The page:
Time is a landscape – now I understand that. Its trees are the things that happen in this landscape. When I take some path and meet a tree, I’d be foolish to think that it had sprung up there just as I was passing, or that it didn’t exist before me.

Madness is actually extreme clairvoyance, the experience of time as it is, without the supposed linearity. All time surrounds us. In its essence psychosis is splendid and relentless: it’s as if the human soul were shattered, scattered, until it envelops the whole landscape, the whole environing time.

The deeper meaning of El Mirador

How long has it been now since Anna-Liisa left – seven weeks? March was a sweltering springtime, and work was going well, but with April came storms and chilly nights, breeding nightmares. The wind whined in the corners of my cold cottage. Perhaps it was just that endless whining that drove me into a corrosive depression, worse than any I can remember.

I’m sitting in the little third room; the tailor’s scissors are still lying in the middle of the floor, though the shredded letters are rotting away on some tip. I’ve been chewing my pen for three days. I keep shifting Barricades this way and that – like the wind shifting the rubbish – but the half-ripe thing won’t ripen, only gets rawer. Maybe I should send it to my publisher – the only thing open to me now. If only I could find an adequate title for the half-baked thing. Varokaa, voittajat [‘Take care, conquerors’] – how would that sound?

A couple of days ago I popped into Pedro’s cellar to buy a bottle of booze to celebrate that I’d got my translation of The Sound of the Mountain onto my typewriter – my Remington, back from repair. The poor shopkeeper was just a shadow of his former self, sighed and trembled, yet managed to report the cultural news from the great world. Kawabata had committed seppuku, suicide. Probably to be expected – so deeply alienated from life as his last remaining book was. Perhaps translating it infected me and I caught his accidie, which whines pallidly around me.

Anna-Liisa had suggested in her long letter that we should refine and enliven the word ‘friendship’. Then she came up with another destination to lavish the word ‘love’ on. In Finnish the word ‘love’ generally means sexual love, Eros; there’s no equivalent for the word caritas. Notions of love have coarsened, thanks to the post-Freudian head-shrinking generations.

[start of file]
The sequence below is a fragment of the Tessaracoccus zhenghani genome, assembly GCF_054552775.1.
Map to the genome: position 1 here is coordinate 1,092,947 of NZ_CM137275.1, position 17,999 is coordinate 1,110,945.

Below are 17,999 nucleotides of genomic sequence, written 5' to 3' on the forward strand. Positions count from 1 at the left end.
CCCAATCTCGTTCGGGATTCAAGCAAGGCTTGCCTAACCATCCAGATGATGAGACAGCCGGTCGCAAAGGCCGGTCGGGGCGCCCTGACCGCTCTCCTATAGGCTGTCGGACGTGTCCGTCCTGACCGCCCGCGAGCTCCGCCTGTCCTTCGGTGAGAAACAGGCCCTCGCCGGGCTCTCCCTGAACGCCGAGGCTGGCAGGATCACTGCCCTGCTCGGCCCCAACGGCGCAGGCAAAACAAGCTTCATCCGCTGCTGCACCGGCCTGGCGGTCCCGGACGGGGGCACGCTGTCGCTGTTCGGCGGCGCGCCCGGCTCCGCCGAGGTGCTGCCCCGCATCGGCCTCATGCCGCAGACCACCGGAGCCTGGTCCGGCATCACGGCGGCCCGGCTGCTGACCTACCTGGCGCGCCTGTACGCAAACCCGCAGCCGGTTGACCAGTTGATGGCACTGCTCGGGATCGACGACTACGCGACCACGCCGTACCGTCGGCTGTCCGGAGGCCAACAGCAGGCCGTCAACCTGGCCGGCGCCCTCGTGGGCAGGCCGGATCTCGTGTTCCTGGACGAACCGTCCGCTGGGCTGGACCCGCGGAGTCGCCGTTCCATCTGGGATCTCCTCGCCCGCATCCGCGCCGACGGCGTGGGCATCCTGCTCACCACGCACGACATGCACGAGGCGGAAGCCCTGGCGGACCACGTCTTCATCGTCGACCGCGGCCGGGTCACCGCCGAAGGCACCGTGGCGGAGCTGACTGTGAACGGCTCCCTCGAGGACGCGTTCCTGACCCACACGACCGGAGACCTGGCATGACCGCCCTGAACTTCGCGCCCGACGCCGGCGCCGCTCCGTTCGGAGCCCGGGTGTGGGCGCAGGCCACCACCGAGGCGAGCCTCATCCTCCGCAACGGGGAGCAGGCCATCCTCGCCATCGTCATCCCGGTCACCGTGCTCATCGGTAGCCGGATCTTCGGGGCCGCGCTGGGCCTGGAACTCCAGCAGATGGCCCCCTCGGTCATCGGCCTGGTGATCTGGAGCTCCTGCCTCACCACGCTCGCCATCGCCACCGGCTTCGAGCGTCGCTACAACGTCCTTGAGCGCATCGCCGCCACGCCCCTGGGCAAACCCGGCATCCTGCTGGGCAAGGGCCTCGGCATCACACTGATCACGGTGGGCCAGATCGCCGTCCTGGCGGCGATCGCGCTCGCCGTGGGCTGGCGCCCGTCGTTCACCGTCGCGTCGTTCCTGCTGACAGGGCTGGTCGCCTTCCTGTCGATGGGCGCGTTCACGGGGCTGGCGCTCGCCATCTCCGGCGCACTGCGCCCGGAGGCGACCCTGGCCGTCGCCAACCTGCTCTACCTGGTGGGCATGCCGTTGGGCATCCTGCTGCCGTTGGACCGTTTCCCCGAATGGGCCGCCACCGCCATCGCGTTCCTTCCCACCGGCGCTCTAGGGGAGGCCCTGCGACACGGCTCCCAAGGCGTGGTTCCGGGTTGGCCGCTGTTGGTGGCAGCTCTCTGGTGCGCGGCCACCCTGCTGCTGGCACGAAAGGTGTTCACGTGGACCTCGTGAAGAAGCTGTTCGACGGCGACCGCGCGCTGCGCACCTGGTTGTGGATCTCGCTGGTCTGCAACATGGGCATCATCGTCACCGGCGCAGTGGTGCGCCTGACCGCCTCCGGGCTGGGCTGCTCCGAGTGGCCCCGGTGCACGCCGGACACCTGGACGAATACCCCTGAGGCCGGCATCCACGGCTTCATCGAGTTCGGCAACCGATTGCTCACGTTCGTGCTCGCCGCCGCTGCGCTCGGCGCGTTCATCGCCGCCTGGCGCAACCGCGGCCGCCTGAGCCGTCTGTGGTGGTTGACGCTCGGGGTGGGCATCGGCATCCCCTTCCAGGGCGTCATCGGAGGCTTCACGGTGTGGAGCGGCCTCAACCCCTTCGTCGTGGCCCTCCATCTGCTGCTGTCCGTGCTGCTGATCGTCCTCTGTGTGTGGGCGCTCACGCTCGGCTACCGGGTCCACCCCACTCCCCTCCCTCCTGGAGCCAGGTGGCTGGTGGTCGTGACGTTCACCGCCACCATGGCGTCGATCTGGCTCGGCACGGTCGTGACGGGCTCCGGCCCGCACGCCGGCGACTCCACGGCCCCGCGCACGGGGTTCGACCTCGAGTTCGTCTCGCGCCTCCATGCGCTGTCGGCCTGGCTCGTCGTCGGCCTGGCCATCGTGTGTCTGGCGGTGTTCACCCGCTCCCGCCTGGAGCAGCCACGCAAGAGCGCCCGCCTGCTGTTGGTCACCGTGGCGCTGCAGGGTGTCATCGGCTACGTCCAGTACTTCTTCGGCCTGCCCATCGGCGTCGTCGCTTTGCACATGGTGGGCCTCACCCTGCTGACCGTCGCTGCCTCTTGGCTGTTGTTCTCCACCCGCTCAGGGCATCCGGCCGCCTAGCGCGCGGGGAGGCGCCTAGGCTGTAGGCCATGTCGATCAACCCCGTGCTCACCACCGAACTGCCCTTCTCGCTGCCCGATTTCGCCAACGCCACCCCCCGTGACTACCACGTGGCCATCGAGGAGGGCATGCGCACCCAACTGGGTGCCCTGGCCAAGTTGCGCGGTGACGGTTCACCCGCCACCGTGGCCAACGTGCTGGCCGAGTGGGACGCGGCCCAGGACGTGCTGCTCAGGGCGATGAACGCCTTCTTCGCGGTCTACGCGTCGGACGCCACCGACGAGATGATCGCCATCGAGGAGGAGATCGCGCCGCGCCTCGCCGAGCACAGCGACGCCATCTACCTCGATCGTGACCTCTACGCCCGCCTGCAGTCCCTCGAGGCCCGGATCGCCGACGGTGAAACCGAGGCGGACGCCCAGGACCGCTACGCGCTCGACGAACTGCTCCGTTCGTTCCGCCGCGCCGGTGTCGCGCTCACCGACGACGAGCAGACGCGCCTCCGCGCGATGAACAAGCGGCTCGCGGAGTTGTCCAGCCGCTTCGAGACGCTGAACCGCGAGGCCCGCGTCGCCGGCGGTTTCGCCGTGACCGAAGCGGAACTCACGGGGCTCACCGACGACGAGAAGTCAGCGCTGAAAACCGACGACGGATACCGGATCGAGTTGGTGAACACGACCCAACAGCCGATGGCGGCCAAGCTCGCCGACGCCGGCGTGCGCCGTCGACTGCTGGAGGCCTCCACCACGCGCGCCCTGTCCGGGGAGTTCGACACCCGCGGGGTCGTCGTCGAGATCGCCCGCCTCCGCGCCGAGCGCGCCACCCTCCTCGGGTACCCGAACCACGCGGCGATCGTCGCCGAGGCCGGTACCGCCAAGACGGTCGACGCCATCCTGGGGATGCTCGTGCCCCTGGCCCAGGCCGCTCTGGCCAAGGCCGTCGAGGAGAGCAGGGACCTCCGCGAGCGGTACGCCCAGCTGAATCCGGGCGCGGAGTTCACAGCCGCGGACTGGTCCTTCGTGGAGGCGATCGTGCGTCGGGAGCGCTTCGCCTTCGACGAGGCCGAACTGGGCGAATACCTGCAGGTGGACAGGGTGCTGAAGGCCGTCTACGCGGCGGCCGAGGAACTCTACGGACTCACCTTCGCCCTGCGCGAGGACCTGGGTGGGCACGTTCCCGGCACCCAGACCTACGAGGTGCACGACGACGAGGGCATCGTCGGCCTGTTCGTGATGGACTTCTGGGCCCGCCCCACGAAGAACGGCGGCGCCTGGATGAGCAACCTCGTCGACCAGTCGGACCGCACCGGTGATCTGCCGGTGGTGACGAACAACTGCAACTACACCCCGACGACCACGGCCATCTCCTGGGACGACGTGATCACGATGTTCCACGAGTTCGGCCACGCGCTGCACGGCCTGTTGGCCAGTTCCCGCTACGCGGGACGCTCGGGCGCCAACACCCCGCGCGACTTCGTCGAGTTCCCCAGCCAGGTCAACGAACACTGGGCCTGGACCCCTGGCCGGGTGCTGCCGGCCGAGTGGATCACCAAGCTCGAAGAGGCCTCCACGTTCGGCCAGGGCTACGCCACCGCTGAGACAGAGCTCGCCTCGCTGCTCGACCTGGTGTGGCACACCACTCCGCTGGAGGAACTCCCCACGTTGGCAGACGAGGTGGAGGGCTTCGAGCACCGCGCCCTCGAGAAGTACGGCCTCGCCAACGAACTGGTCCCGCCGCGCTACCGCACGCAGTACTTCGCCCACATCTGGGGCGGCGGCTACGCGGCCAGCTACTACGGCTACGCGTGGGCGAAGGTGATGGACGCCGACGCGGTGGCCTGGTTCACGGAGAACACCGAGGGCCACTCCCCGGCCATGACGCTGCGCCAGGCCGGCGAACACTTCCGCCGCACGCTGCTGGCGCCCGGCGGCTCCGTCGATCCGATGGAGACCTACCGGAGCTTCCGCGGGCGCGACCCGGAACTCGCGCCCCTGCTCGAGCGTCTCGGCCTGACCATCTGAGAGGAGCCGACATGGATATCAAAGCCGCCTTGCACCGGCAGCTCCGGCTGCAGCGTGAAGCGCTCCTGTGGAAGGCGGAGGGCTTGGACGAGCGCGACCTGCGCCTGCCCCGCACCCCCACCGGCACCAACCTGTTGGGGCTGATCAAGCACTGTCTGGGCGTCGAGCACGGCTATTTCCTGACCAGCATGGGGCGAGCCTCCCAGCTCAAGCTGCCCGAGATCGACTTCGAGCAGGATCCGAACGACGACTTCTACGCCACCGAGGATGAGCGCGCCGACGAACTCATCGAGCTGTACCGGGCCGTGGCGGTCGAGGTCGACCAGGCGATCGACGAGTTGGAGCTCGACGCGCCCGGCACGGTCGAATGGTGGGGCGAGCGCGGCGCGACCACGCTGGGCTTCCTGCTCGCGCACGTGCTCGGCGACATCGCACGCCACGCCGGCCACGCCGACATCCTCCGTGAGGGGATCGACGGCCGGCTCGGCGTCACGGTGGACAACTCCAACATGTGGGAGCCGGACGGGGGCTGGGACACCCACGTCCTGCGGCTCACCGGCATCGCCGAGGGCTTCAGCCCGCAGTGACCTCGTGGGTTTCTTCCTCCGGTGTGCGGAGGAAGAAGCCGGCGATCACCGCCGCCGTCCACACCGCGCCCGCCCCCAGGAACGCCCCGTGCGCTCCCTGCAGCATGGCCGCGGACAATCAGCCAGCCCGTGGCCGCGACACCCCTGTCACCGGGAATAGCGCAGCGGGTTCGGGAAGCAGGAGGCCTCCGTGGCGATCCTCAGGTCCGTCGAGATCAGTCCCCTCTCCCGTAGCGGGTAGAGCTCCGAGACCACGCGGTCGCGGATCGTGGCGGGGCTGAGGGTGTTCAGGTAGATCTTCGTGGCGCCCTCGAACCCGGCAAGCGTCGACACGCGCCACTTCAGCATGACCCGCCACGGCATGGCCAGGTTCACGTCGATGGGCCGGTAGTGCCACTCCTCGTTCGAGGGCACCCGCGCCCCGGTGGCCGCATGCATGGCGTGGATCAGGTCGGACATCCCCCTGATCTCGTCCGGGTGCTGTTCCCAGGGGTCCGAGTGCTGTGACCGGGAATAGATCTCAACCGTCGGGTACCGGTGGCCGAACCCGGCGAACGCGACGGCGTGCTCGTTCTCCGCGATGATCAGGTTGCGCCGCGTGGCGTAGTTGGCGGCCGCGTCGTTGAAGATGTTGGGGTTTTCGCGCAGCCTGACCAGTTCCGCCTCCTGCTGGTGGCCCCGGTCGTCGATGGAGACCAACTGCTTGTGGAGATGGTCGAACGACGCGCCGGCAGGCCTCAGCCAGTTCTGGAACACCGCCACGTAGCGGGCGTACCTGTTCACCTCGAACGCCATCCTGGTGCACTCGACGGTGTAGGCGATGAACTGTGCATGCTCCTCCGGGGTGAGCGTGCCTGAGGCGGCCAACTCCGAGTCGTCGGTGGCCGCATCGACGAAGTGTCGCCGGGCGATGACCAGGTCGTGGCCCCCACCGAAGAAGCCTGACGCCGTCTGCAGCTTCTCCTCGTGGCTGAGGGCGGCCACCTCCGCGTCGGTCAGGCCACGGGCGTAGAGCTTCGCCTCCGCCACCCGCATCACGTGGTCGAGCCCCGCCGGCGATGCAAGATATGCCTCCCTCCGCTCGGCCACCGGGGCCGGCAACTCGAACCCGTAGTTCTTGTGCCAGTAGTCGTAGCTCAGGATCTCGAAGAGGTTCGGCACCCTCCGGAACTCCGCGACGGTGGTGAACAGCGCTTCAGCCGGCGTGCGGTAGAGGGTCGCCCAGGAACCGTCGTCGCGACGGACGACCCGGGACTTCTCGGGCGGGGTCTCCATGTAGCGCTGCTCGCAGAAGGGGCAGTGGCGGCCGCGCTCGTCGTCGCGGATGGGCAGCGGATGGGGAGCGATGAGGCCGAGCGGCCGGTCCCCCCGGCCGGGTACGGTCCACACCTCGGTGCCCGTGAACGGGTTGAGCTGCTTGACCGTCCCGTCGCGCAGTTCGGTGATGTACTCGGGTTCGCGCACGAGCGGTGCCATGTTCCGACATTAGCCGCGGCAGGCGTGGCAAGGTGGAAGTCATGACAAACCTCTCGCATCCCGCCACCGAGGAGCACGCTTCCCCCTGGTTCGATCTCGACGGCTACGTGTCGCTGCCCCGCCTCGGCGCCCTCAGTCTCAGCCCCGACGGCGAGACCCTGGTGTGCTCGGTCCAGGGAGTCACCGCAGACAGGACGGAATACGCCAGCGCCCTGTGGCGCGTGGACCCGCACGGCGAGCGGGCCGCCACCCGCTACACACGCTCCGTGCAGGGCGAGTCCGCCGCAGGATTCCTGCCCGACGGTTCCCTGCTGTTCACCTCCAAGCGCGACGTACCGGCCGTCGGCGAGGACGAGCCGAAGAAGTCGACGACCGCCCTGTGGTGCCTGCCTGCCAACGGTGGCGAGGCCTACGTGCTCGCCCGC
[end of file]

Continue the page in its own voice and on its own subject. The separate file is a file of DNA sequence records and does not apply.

In ancient Chinese poetry parting from a friend is the most painful and at the same time most beautiful thing that can happen to a person. The farewells and reunions are inscribed in the poems. Had I been living in China a thousand years ago, as a man, such would have suited me.

Then, six years ago, I realised what El Mirador’s profounder meaning was: to prepare me for a greater solitude than before. At that time I thought my life had already been lived. The task now, in these days and years, was to arrive at a point of ever smaller, and less considerable events. A period and a situation had been reserved for me, I felt, at a difficult junction, though there was nothing overtly dramatic about that autumn. What I had to do was study ever more precisely and tenaciously the dark night of my soul, penetrate its furthest rooms, where its prime image, its frontispiece, was hidden.

What on earth does it matter whether one is healthy or sick: only the truth of being human matters. I wanted the truth to be revealed, and I still do, even if the revelation crushes me.

I wanted to recover from my beautiful psychosis, but I wasn’t, in the usual human way, looking for suitable medicines or adaptation. I was treating my wound by isolating myself. I was modelling myself on the wild animals and trees. While otherwise recovering, a tree is able to live on its leaves and roots, but in the case of a wound all its life gathers into the break in the bark: the sap will leak out until, like blood, it coagulates, the wound scars over, and finally a new skin grows. This requires absolute peace.

A human being cannot grow a new skin. The skinless unprotected area is always open to invasion, and it makes the whole being vulnerable. And, as if that were not enough, the afflicted person irritably folds herself round the trauma, becomes scabby, and more and more deeply ill.

El Mirador is the medicine for my wounds. Here I live like a trapped fox that’s had to bite its leg off. I’m forced to endure alone, find the healing in my own flesh and blood.

Translated by Herbert Lomas